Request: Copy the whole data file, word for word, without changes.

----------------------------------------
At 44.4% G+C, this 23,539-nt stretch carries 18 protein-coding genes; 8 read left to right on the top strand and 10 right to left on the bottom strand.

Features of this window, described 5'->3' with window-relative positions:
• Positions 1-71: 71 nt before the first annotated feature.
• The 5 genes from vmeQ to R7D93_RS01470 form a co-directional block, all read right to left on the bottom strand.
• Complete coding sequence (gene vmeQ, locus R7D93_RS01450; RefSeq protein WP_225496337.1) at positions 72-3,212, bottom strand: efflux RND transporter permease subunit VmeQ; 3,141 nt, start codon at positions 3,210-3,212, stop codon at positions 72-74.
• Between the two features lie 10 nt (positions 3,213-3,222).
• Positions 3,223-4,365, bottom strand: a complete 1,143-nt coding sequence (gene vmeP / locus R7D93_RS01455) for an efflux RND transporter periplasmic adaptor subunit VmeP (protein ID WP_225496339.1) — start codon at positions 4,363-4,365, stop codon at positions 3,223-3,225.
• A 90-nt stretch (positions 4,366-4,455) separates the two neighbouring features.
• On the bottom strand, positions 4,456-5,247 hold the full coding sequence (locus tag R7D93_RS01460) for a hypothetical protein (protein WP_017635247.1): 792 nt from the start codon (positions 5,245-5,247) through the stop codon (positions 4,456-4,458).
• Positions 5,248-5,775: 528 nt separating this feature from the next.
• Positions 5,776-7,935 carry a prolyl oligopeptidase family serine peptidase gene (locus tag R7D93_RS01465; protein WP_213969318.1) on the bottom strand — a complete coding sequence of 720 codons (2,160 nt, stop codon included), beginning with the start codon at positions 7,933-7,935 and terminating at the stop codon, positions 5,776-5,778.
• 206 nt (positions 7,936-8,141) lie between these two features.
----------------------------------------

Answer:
At 44.4% G+C, this 23,539-nt stretch carries 18 protein-coding genes; 8 read left to right on the top strand and 10 right to left on the bottom strand.

Features of this window, described 5'->3' with window-relative positions:
• Positions 1-71: 71 nt before the first annotated feature.
• The 5 genes from vmeQ to R7D93_RS01470 form a co-directional block, all read right to left on the bottom strand.
• Complete coding sequence (gene vmeQ, locus R7D93_RS01450; RefSeq protein WP_225496337.1) at positions 72-3,212, bottom strand: efflux RND transporter permease subunit VmeQ; 3,141 nt, start codon at positions 3,210-3,212, stop codon at positions 72-74.
• Between the two features lie 10 nt (positions 3,213-3,222).
• Positions 3,223-4,365, bottom strand: a complete 1,143-nt coding sequence (gene vmeP / locus R7D93_RS01455) for an efflux RND transporter periplasmic adaptor subunit VmeP (protein ID WP_225496339.1) — start codon at positions 4,363-4,365, stop codon at positions 3,223-3,225.
• A 90-nt stretch (positions 4,366-4,455) separates the two neighbouring features.
• On the bottom strand, positions 4,456-5,247 hold the full coding sequence (locus tag R7D93_RS01460) for a hypothetical protein (protein WP_017635247.1): 792 nt from the start codon (positions 5,245-5,247) through the stop codon (positions 4,456-4,458).
• Positions 5,248-5,775: 528 nt separating this feature from the next.
• Positions 5,776-7,935 carry a prolyl oligopeptidase family serine peptidase gene (locus tag R7D93_RS01465; protein WP_213969318.1) on the bottom strand — a complete coding sequence of 720 codons (2,160 nt, stop codon included), beginning with the start codon at positions 7,933-7,935 and terminating at the stop codon, positions 5,776-5,778.
• 206 nt (positions 7,936-8,141) lie between these two features.